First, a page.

The Perfect Café Racer: Honda CB550 “Sapphire”

Honda CB550 Cafe Racer

For Sale: Matt MacVittie’s 1977 Honda CB550 “Sapphire”… 

If you had to choose one vintage Japanese motorcycle to serve as the base for a café racer project, you’d be hard-pressed to improve on the Honda CB550. While the larger CB750 obviously had more displacement and power (68 vs 50 hp), many riders then and now agree that the 550/4 was one of those rare, superbly balanced machines in terms of power, weight, and charm.

Honda CB550 Cafe Racer

Our friend Ben Branch at Silodrome has called the CB550 a “Goldilocks Bike” for this sweet spot character, while a recent ride on a restored CB550 even managed to soften the heart of diehard two-stroke aficionado Steve Cooper of Britain’s MoreBikes:

“I’d happily go on record to say it’s very possibly the best of the early SOHC cam Honda fours. Enough poke to get a wiggle on and maintain a decent daily mileage, yet not too bulky or compromised by excessive mass.” –MoreBikes

Honda CB550 Cafe Racer

Enter our new friend Matt MacVittie (@macvittiemotorcycles) of Asheville, NC — an engineer and family man who builds bikes out of his home garage, doing 100% of the work himself.

“I like to put a modern twist on classic motorcycles and make fun, reliable, eye-catching mobile works of art.”

For his 7th build, Matt says he wanted to build “the perfect cafe racer,” so he picked up a ’77 CB550F Super Sport as the donor.

“The 550F, known as the ‘Super Sport‘ model had less chrome on the fuel tank, a lighter four-into-one exhaust, and two inch lower handlebars. All this lead to a dry weight of 423lbs and a sportier ride.” –Iconic Motorbikes

Honda CB550 Cafe Racer

Nicknamed “Sapphire” for the lovely blue paint, this CB is one of those builds whose silhouette and colorway is just right. Then, as you step closer, details abound wherever you look. From the custom external fork springs and dual-disc conversion to the handmade one-off steel seat pan and cowl, the level of thought and detail here is exceptional.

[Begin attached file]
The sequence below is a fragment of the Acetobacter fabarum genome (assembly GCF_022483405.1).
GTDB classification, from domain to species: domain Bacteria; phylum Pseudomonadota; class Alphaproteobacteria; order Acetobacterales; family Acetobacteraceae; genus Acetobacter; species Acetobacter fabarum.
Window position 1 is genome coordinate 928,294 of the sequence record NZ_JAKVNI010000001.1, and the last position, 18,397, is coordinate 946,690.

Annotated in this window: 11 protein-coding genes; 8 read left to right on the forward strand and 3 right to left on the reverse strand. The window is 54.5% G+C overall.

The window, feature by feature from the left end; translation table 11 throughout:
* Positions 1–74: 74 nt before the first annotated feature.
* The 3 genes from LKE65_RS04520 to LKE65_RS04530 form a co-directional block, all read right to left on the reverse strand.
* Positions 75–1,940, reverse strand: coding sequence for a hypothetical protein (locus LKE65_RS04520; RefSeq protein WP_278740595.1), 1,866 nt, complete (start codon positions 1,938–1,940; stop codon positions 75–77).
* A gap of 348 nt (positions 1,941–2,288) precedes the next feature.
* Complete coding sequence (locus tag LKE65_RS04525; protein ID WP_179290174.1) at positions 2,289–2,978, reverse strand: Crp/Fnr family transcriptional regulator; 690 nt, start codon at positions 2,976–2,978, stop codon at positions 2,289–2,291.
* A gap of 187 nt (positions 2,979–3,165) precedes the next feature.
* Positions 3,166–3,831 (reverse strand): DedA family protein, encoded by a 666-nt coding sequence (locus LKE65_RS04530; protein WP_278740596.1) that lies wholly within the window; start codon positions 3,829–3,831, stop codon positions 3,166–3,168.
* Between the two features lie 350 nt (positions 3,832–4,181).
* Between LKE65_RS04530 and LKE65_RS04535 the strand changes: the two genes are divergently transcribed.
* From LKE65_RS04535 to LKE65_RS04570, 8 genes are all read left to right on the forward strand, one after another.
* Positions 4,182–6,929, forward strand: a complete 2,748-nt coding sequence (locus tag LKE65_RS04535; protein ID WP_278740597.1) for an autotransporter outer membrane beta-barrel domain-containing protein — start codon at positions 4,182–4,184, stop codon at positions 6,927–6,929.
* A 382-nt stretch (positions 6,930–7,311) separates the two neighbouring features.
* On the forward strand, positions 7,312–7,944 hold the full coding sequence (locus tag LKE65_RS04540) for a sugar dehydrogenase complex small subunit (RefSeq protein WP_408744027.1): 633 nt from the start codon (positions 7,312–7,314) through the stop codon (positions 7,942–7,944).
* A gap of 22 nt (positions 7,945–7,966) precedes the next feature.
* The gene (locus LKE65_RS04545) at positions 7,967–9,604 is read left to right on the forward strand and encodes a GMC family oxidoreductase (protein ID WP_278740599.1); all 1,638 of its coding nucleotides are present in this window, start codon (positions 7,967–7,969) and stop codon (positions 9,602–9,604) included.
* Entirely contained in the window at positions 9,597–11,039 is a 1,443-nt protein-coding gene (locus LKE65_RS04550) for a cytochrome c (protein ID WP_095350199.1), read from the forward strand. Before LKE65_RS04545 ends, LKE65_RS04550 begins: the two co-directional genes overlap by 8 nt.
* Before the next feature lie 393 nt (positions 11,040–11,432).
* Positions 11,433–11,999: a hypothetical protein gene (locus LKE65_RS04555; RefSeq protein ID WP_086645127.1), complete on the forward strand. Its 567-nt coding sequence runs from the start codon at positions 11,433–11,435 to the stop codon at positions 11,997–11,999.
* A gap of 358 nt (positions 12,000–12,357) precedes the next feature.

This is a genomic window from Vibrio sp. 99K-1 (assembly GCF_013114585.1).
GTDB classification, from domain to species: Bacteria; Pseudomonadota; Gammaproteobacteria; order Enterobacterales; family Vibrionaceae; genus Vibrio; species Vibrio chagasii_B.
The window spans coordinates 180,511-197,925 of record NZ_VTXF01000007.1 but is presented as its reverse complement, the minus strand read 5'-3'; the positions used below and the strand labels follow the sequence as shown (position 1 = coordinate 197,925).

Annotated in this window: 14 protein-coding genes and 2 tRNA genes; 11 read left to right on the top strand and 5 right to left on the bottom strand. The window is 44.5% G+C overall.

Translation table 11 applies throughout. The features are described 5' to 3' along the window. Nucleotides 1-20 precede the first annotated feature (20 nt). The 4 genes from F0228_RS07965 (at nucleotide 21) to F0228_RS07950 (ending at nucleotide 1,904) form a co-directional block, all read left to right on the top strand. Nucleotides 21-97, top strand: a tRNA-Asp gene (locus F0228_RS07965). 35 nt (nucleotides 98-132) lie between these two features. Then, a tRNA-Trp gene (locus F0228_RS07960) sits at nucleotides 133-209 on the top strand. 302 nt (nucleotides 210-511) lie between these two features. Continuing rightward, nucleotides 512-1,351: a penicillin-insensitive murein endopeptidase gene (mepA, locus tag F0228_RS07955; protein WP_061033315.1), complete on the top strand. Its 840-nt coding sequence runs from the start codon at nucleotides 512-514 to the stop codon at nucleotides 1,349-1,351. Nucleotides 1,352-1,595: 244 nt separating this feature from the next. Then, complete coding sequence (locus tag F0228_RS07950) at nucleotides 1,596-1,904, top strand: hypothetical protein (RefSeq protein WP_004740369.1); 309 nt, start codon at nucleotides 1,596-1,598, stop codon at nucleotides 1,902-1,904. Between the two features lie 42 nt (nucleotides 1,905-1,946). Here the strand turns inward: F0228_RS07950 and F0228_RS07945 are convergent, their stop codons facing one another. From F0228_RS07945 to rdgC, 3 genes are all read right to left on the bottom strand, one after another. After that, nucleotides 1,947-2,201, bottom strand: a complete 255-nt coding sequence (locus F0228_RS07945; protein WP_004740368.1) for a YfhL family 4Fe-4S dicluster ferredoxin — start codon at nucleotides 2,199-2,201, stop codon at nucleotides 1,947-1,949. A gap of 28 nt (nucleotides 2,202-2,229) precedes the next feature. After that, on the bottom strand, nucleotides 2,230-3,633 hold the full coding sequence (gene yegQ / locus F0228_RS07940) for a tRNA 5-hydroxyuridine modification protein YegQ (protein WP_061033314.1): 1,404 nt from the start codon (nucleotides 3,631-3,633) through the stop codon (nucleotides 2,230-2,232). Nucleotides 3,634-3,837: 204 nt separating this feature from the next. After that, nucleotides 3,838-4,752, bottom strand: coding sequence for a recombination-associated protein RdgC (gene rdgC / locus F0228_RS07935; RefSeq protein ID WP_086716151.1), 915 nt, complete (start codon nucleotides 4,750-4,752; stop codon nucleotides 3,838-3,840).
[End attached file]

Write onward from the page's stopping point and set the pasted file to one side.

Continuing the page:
Honda CB550 Cafe Racer

Other highlights include a freshly rebuilt engine, dual Mikuni VM34 carbs, Excel Takasago rims with stainless spokes, and all new electronics featuring parts from Motogadget, Dyna, and Rick’s Electrics. Not surprisingly, Matt assures us “Sapphire” is a blast to ride.

Honda CB550 Cafe Racer

Best of all, if you’re in the market for “the perfect cafe racer,” this one is for sale at Iconic Motorbikes until Friday, December 8, at 1pm EST. Get over and place a bid!

Below, we talk to Matt for the full details on “Sapphire” — and stay tuned for his next build, coming soon!

Honda CB550F Café Racer: Builder Interview

Honda CB550 Cafe Racer

• Please tell us a bit about yourself, your history with motorcycles, and your workshop.

I am a family man and engineer and I like to build cool ass bikes in my free time. All of my builds are 100% built by me in my garage. I like to put a modern twist on classic motorcycles and make fun, reliable, eye-catching mobile works of art.

Honda CB550 Cafe Racer

• Please tell us a bit about the bike.

This is my 7th build. It is a 1977 Honda CB550 named “Sapphire”. I wanted to build the “perfect cafe racer.” The front end is modified for dual rotor brakes. I had custom external dampening springs made for the front forks that make the front suspension feel modern.

Honda CB550 Cafe Racer

I retrofitted a 60’s CL350 headlight and modified it to accept an LED bulb. I then modified the stock fork covers to house the front blinkers while hiding the wires and shaved the top triple tree.

Honda CB550 Cafe Racer

I hand-made a one-off steel seat pan / cowl that hugs the fuel tank.

I created my own rearset mounts out of blocks of aluminum. I was able to neatly hide a rear tail light blinker combo underneath the cowl.

The engine was fully rebuilt with all new gaskets, o-rings, freshly honed cylinders and piston rings. The piston and cam are stock. It has Murray’s carbs 4-2 carb set up with Mikuni VM34 carburetors.

Honda CB550 Cafe Racer

The bike received all new electrical from Motogadget, Dyna, Rick’s motorsport — which I built a custom wiring loom for. Ikon rear shocks. 

Honda CB550 Cafe Racer

This all sits on some pretty Excel rims, Bridgestone Battlax BT45 tires, and stainless steel spokes. Finished off in a sapphire blue paint.

Riding Videos

This bike is a blast to ride!

 Follow the Builder: @macvittiemotorcycles


  1. The bike looks unfinished without a rear fender. More importantly, ride without one & you’ll soon get a stripe up the middle of your back, neck & head or helmet, from whatever the rear tire rolled over / thru. Not fun.

  2. I have to agree about no rear fender .
    This is a sweet bike otherwise.
    The no rear fender is a skinny jeans trend I had hoped woukd have gone away by now.
    The empty space left behind the motor doesn’t help

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